America's Growing Pains: Why Is 3 Percent a Dream?

TPOH

From The Wall Street Journal :

Census data show that real economic growth averaged 3.7% from 1890-1948. British economist Angus Maddison estimates that the U.S. averaged 4.2% real growth from 1820-89. Based on all available data, America has enjoyed an average real growth rate of more than 3% since the founding of the nation, despite the Civil War, two world wars, the Great Depression and at least 32 recessions and financial panics.

Since 1960, the economy has experienced 30 years of growth of 3 percent or more and 26 years of less than three percent. During the 3 percent-plus years, 79 percent of jobs were created, the poverty rate fell by 73 percent, and income rose by $20,519. In the years of less than 3 percent growth, 21 percent of jobs were created, the poverty rate rose by 37 percent, and household income fell by $12,004.

Those are some stark numbers. During the down years since 2010, when growth was less than 3 percent, what happened? Labor force participation - the number of people willing and looking to work - has declined. Disability rolls have increased. Work requirements for assistance have been waived. The number of people living beyond the expected life span after retirement has skyrocketed (not a bad thing in and of itself, but the retirement age maybe needs to be reconsidered). Health care policy has forced companies to push people off full-time status to avoid the massive expense.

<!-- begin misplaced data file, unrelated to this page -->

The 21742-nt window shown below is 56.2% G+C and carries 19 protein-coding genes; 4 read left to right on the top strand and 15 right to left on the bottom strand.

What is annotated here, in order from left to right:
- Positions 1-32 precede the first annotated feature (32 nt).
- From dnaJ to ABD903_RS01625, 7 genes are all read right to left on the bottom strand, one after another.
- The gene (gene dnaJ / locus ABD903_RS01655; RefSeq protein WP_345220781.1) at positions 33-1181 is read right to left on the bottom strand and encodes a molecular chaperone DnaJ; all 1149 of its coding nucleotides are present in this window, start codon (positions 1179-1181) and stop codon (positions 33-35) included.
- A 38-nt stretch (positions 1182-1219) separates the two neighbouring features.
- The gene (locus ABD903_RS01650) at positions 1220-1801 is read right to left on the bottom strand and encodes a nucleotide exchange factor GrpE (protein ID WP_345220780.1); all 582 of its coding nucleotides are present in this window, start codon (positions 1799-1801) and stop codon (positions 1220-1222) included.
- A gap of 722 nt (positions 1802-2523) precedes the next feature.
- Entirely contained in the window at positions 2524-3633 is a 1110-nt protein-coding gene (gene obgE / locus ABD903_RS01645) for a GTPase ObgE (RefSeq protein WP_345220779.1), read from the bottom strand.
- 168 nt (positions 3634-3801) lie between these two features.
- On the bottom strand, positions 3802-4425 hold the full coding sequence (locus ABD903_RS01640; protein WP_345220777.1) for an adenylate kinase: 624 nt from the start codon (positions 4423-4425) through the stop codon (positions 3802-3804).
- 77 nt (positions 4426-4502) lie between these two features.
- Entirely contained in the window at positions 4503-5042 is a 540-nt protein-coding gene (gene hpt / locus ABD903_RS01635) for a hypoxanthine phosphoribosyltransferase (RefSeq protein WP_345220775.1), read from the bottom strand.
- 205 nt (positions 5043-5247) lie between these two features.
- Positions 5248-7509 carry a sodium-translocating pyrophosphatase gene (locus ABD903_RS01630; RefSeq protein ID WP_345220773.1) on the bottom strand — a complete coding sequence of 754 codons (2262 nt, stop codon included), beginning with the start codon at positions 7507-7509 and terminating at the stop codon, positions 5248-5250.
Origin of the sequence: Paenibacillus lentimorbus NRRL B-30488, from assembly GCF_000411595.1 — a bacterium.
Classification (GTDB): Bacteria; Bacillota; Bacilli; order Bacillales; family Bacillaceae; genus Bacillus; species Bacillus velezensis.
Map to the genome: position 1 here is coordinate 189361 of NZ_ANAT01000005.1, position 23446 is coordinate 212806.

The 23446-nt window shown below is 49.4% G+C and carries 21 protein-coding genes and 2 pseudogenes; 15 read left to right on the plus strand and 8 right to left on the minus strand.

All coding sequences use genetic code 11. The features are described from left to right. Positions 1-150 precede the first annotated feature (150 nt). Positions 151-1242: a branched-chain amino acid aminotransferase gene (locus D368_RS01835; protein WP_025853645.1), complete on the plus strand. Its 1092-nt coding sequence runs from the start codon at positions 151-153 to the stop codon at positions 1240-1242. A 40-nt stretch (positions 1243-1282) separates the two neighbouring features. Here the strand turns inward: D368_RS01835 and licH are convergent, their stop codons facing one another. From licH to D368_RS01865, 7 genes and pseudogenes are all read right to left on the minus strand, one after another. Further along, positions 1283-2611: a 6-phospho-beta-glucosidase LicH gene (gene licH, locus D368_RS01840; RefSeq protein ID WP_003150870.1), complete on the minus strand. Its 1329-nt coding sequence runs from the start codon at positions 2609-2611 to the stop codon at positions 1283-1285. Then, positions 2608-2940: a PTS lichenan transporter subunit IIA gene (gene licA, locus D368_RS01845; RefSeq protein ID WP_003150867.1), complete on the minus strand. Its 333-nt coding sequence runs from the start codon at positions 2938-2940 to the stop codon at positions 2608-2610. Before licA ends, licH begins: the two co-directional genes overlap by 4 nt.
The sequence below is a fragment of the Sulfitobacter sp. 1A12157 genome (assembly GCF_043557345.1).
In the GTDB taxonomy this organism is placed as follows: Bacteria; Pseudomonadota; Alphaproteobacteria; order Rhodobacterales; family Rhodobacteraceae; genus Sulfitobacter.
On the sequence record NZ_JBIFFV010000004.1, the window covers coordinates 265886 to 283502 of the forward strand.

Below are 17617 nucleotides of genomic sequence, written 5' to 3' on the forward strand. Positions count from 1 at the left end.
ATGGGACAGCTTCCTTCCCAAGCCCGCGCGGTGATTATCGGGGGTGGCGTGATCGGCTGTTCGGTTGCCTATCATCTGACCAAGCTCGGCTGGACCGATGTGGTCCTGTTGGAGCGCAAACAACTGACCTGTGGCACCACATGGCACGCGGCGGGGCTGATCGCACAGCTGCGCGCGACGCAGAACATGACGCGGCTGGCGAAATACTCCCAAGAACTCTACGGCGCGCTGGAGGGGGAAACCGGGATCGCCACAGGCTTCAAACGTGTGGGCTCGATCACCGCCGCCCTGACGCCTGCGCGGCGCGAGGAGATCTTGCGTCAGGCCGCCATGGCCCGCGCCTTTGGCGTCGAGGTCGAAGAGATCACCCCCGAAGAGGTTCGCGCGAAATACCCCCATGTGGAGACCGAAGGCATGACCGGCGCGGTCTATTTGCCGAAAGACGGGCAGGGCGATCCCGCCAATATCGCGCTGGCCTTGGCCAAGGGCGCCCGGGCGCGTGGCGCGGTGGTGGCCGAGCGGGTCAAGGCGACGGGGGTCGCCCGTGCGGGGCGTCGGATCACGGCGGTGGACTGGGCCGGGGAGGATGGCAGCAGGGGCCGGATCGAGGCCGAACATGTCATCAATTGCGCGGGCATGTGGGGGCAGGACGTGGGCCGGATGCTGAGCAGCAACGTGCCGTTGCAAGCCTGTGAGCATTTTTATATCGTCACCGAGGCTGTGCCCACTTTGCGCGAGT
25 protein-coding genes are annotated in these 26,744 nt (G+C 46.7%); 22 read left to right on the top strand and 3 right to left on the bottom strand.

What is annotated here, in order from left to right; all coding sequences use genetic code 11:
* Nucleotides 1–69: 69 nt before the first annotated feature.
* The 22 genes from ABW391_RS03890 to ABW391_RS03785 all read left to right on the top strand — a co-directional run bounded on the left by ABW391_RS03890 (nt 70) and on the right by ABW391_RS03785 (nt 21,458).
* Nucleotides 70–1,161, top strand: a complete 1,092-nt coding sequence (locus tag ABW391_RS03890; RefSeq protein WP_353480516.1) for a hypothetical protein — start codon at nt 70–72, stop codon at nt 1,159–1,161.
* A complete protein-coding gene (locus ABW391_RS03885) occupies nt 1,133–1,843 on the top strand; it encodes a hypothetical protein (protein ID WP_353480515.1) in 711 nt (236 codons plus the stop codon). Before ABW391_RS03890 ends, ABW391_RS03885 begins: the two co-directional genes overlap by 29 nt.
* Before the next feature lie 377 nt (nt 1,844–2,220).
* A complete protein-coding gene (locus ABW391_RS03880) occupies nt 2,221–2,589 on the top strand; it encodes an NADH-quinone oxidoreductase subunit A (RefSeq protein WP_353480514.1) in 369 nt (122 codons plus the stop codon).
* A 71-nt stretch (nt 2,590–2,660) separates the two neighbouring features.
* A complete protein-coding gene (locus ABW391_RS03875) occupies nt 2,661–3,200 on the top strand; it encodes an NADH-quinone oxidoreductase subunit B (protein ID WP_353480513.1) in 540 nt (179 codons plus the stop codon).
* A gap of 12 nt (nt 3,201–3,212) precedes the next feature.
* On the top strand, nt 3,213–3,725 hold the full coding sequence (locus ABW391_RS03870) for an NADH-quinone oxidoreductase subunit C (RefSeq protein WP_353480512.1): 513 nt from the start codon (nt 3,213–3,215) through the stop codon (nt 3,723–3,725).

Add to that a decline in productivity. Productivity measures how much employment of labor and capital creates products that people will pay for. Here's what happened in the last decade.

The Bureau of Labor Statistics reports that labor-productivity growth since 2010 has plummeted to less than one-quarter of the average for the previous 20, 30 or 40 years. Productivity fell during the current recovery, not during the recession. With high marginal tax rates, especially on investment income, new investment during the Obama era managed only to offset depreciation, so the value of the capital stock per worker, the engine of the American colossus, stopped expanding and contributed nothing to growth.

In other words, everything that makes us a healthy, wealthy, and wise country has been shoved aside by bad policy. What does that tell you? Time to get policies that encourage 3 percent-plus growth.

With 3% growth, the American dream is achievable and virtually anybody willing to work hard can live it. Let 3% growth die and a lot of what we love most about our country will die with it.

So where do we start?

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